The history of life is a history of incessant virus-host interactions. All cellular life forms are hosts to viruses, which outnumber cellular organisms by at least one order of magnitude. We are particularly captivated by the sophistication of the virus design, which allows these relatively simple entities to execute the reproductive program with extremely high precision and efficiency, as testified by their evolutionary success in the biosphere. Research in the Archaeal Virology Unit focuses on addressing various fundamental questions at the interface of microbiology, virology and evolution: What molecular mechanisms allow viruses to subvert the host cells into virion-producing factories? What is the extent of viral diversity? What are the ultimate origins of different groups of viruses? How do these groups relate to each other as well as to other types of mobile genetic elements, such as plasmids and transposons?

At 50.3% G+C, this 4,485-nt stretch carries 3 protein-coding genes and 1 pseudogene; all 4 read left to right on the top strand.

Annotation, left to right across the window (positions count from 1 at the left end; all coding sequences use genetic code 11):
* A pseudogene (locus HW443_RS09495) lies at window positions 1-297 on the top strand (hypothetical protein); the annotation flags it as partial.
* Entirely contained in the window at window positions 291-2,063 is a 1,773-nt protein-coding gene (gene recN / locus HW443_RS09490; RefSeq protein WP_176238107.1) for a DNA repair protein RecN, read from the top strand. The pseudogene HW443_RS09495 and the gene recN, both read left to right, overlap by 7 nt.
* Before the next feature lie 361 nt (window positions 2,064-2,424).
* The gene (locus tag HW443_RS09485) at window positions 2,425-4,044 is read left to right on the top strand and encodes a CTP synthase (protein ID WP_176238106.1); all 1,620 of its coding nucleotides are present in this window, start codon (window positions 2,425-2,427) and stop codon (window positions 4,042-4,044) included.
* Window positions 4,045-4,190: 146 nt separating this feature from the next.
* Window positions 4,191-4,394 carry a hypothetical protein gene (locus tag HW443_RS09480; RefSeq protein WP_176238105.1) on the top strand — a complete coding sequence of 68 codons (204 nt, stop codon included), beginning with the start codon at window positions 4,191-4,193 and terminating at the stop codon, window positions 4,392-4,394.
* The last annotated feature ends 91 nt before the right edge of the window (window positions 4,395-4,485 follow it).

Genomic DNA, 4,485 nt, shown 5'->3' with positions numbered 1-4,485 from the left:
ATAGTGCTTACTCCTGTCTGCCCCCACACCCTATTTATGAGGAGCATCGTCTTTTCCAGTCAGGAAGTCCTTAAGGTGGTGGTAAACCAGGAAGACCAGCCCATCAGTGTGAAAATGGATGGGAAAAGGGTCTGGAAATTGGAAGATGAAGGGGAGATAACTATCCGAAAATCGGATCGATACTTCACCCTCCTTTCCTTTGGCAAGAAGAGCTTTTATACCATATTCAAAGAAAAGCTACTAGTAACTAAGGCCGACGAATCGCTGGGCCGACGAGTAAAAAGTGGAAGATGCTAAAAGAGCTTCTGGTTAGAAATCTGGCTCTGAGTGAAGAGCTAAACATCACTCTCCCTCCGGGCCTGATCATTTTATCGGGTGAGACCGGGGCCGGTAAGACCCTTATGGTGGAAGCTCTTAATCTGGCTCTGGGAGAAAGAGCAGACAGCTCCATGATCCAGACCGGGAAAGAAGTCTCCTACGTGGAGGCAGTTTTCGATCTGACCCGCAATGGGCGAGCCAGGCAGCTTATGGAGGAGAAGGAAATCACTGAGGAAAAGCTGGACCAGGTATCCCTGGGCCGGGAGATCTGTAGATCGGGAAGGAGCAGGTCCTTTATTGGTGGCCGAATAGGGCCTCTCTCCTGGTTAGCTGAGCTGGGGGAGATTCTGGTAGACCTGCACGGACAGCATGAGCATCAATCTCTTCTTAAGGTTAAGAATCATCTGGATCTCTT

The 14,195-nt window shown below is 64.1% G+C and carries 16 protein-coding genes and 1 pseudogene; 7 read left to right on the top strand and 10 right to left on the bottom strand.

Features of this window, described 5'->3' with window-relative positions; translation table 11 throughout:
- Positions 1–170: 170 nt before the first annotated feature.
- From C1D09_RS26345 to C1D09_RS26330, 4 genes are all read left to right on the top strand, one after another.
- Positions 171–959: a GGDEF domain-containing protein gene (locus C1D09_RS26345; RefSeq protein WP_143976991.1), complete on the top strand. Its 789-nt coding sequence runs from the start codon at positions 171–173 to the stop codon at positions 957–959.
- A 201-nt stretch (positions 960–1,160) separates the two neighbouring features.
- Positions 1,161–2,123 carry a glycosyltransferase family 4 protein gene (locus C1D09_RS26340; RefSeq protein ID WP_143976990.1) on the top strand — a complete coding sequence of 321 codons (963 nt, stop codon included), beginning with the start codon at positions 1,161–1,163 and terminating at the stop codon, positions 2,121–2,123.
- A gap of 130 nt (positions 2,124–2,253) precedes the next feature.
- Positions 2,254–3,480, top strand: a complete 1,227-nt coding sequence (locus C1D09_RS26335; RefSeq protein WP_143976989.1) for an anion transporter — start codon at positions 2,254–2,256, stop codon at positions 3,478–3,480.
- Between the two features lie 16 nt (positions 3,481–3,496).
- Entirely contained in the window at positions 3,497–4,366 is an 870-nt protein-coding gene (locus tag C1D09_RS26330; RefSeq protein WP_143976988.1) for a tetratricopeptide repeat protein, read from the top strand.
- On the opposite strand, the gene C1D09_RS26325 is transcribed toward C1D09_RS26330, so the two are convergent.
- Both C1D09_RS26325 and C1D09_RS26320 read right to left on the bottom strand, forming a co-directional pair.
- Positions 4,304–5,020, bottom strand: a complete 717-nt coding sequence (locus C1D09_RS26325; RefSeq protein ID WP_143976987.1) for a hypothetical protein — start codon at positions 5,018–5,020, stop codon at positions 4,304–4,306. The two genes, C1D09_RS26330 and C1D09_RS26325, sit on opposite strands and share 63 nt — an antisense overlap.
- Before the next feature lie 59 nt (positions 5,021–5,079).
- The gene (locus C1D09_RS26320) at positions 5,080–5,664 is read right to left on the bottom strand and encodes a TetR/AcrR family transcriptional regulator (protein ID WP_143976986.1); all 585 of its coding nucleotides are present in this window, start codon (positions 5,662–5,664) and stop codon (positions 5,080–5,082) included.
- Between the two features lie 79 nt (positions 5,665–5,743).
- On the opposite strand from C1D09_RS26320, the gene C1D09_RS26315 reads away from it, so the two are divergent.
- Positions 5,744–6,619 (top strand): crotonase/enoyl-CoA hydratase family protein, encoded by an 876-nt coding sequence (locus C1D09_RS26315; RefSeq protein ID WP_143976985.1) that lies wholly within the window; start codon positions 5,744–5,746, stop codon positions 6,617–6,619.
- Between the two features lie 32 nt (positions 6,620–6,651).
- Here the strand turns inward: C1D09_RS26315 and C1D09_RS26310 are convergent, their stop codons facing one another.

As a model for our research, we use viruses infecting archaea, which represent one of the least explored parts of the global virosphere. Archaea are hosts to viruses with some of the most unexpected virion morphologies, such as bottle-shaped, lemon-shaped, coil-shaped and droplet-shaped virions. The distinct nature of archaeal viruses also extends to their genomes, with the vast majority of the genes showing no similarity to sequences in the databases. Environmental research has revealed prominent roles of archaeal viruses in influencing microbial communities in ocean ecosystems, and recent metagenomic studies have uncovered new groups of archaeal viruses that infect extremophiles and mesophiles in diverse habitats. We are exploring the extent of archaeal virus diversity in different habitats – from the human gut to hypersaline lakes and acidic hot springs – and study different aspects of their biology, including virion structure and assembly, molecular mechanisms of virus entry and egress as well as other aspects of virus-host interaction. During the past few years, we have isolated and characterized a number of new archaeal virus-host systems. This advancement provides us the opportunity to study not only virus-host interactions but also to explore different aspects of archaeal cell biology.